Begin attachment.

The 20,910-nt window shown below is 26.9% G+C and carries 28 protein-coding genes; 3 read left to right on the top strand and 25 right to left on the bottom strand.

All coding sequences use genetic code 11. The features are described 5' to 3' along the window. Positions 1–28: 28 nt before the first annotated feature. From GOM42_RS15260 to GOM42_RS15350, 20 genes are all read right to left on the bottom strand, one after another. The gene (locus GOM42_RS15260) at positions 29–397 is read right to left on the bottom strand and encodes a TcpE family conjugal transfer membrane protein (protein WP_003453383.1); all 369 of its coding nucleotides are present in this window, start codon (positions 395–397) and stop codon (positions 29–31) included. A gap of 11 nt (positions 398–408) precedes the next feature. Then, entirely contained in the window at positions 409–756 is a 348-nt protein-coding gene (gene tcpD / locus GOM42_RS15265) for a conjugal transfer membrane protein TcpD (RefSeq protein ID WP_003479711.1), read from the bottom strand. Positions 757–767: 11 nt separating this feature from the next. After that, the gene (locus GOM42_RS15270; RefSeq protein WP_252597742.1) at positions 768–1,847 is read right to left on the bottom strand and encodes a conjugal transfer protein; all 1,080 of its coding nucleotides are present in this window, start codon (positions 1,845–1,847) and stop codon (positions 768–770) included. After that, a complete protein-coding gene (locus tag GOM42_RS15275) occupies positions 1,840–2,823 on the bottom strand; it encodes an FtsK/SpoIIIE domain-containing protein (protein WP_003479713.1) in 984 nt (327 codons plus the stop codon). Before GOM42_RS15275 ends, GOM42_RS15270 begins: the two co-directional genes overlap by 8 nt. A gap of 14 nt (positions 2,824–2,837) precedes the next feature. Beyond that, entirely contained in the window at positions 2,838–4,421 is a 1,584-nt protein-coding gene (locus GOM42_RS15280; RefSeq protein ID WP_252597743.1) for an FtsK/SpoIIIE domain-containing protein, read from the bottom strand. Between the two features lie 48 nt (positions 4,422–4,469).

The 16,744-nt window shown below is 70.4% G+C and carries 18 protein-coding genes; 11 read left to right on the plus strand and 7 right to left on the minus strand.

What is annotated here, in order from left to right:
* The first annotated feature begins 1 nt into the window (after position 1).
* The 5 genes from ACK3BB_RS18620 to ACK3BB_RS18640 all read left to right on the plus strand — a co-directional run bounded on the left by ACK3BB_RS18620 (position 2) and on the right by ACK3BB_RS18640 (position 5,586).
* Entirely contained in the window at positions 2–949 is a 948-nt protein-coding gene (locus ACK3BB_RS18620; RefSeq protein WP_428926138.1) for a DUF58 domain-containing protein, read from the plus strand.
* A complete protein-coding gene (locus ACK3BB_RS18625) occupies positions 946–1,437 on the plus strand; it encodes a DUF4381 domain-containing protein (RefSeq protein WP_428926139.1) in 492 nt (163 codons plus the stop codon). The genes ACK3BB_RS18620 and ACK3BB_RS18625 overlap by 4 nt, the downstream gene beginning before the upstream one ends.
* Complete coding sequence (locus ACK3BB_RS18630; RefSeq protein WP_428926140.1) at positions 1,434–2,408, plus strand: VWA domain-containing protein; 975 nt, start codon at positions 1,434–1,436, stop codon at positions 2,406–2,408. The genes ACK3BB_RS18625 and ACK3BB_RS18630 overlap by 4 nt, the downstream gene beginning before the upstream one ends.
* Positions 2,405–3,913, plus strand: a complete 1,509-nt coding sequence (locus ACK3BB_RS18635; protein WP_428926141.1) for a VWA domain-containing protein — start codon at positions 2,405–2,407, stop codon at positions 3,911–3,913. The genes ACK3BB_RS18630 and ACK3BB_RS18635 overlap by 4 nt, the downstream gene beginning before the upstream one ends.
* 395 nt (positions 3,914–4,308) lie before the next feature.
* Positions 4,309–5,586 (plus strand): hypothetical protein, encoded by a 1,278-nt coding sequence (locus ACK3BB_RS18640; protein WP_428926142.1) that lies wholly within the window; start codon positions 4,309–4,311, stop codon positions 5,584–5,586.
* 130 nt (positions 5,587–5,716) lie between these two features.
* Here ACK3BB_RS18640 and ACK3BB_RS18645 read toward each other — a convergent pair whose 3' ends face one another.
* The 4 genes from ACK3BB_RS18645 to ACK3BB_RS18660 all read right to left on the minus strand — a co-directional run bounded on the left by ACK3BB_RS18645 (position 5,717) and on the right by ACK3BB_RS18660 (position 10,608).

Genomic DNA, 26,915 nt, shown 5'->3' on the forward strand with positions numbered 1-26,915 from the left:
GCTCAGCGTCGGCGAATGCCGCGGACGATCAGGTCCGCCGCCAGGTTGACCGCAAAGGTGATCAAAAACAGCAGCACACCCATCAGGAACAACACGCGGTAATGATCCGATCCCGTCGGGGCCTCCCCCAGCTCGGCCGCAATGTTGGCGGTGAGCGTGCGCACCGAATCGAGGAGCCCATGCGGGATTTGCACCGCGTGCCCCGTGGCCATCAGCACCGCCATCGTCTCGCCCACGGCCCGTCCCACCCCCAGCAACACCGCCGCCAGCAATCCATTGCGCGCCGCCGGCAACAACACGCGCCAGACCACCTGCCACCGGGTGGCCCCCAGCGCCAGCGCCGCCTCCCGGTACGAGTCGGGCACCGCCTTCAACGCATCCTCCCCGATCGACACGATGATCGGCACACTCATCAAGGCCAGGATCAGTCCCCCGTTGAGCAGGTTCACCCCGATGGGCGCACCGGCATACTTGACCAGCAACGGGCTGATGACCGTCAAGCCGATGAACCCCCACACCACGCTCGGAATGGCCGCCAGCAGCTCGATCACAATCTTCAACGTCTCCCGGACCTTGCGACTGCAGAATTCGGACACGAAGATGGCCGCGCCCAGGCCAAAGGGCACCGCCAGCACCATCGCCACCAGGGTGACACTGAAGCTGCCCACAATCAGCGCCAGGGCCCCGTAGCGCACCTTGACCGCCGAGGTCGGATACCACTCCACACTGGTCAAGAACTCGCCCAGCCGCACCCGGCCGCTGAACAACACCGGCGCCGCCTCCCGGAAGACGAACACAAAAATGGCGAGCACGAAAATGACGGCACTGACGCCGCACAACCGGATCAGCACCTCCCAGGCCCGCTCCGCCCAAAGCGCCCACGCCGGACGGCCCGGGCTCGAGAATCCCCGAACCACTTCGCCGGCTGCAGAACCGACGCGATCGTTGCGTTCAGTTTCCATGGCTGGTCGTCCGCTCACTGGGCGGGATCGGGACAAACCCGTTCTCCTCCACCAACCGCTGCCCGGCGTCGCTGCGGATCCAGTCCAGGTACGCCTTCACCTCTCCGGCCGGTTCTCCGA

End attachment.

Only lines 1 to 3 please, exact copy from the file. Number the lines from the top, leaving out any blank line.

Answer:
The 20,910-nt window shown below is 26.9% G+C and carries 28 protein-coding genes; 3 read left to right on the top strand and 25 right to left on the bottom strand.

All coding sequences use genetic code 11. The features are described 5' to 3' along the window. Positions 1–28: 28 nt before the first annotated feature. From GOM42_RS15260 to GOM42_RS15350, 20 genes are all read right to left on the bottom strand, one after another. The gene (locus GOM42_RS15260) at positions 29–397 is read right to left on the bottom strand and encodes a TcpE family conjugal transfer membrane protein (protein WP_003453383.1); all 369 of its coding nucleotides are present in this window, start codon (positions 395–397) and stop codon (positions 29–31) included. A gap of 11 nt (positions 398–408) precedes the next feature. Then, entirely contained in the window at positions 409–756 is a 348-nt protein-coding gene (gene tcpD / locus GOM42_RS15265) for a conjugal transfer membrane protein TcpD (RefSeq protein ID WP_003479711.1), read from the bottom strand. Positions 757–767: 11 nt separating this feature from the next. After that, the gene (locus GOM42_RS15270; RefSeq protein WP_252597742.1) at positions 768–1,847 is read right to left on the bottom strand and encodes a conjugal transfer protein; all 1,080 of its coding nucleotides are present in this window, start codon (positions 1,845–1,847) and stop codon (positions 768–770) included. After that, a complete protein-coding gene (locus tag GOM42_RS15275) occupies positions 1,840–2,823 on the bottom strand; it encodes an FtsK/SpoIIIE domain-containing protein (protein WP_003479713.1) in 984 nt (327 codons plus the stop codon). Before GOM42_RS15275 ends, GOM42_RS15270 begins: the two co-directional genes overlap by 8 nt. A gap of 14 nt (positions 2,824–2,837) precedes the next feature. Beyond that, entirely contained in the window at positions 2,838–4,421 is a 1,584-nt protein-coding gene (locus GOM42_RS15280; RefSeq protein ID WP_252597743.1) for an FtsK/SpoIIIE domain-containing protein, read from the bottom strand. Between the two features lie 48 nt (positions 4,422–4,469).

The 16,744-nt window shown below is 70.4% G+C and carries 18 protein-coding genes; 11 read left to right on the plus strand and 7 right to left on the minus strand.